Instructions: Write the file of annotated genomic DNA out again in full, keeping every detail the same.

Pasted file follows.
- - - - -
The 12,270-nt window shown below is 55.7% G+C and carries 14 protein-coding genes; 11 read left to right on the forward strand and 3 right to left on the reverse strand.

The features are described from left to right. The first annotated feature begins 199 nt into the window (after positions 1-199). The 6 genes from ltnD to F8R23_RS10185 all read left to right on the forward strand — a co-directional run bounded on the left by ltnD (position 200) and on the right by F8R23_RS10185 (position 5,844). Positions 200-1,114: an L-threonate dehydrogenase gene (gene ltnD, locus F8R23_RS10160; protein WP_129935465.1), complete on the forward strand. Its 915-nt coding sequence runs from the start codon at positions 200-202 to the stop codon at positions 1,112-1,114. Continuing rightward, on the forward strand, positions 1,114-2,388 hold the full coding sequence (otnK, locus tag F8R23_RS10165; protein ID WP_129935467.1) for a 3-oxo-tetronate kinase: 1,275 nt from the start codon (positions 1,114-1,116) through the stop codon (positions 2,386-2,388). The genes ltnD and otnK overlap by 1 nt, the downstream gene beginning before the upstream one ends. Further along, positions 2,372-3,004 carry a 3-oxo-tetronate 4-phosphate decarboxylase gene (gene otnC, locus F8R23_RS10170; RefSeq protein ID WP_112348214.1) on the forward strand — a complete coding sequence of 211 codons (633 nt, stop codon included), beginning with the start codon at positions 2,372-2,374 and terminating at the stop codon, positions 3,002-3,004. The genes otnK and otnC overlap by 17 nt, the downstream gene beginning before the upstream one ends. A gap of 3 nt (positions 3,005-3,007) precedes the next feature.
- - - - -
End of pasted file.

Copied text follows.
The 12,270-nt window shown below is 55.7% G+C and carries 14 protein-coding genes; 11 read left to right on the forward strand and 3 right to left on the reverse strand.

The features are described from left to right. The first annotated feature begins 199 nt into the window (after positions 1-199). The 6 genes from ltnD to F8R23_RS10185 all read left to right on the forward strand — a co-directional run bounded on the left by ltnD (position 200) and on the right by F8R23_RS10185 (position 5,844). Positions 200-1,114: an L-threonate dehydrogenase gene (gene ltnD, locus F8R23_RS10160; protein WP_129935465.1), complete on the forward strand. Its 915-nt coding sequence runs from the start codon at positions 200-202 to the stop codon at positions 1,112-1,114. Continuing rightward, on the forward strand, positions 1,114-2,388 hold the full coding sequence (otnK, locus tag F8R23_RS10165; protein ID WP_129935467.1) for a 3-oxo-tetronate kinase: 1,275 nt from the start codon (positions 1,114-1,116) through the stop codon (positions 2,386-2,388). The genes ltnD and otnK overlap by 1 nt, the downstream gene beginning before the upstream one ends. Further along, positions 2,372-3,004 carry a 3-oxo-tetronate 4-phosphate decarboxylase gene (gene otnC, locus F8R23_RS10170; RefSeq protein ID WP_112348214.1) on the forward strand — a complete coding sequence of 211 codons (633 nt, stop codon included), beginning with the start codon at positions 2,372-2,374 and terminating at the stop codon, positions 3,002-3,004. The genes otnK and otnC overlap by 17 nt, the downstream gene beginning before the upstream one ends. A gap of 3 nt (positions 3,005-3,007) precedes the next feature.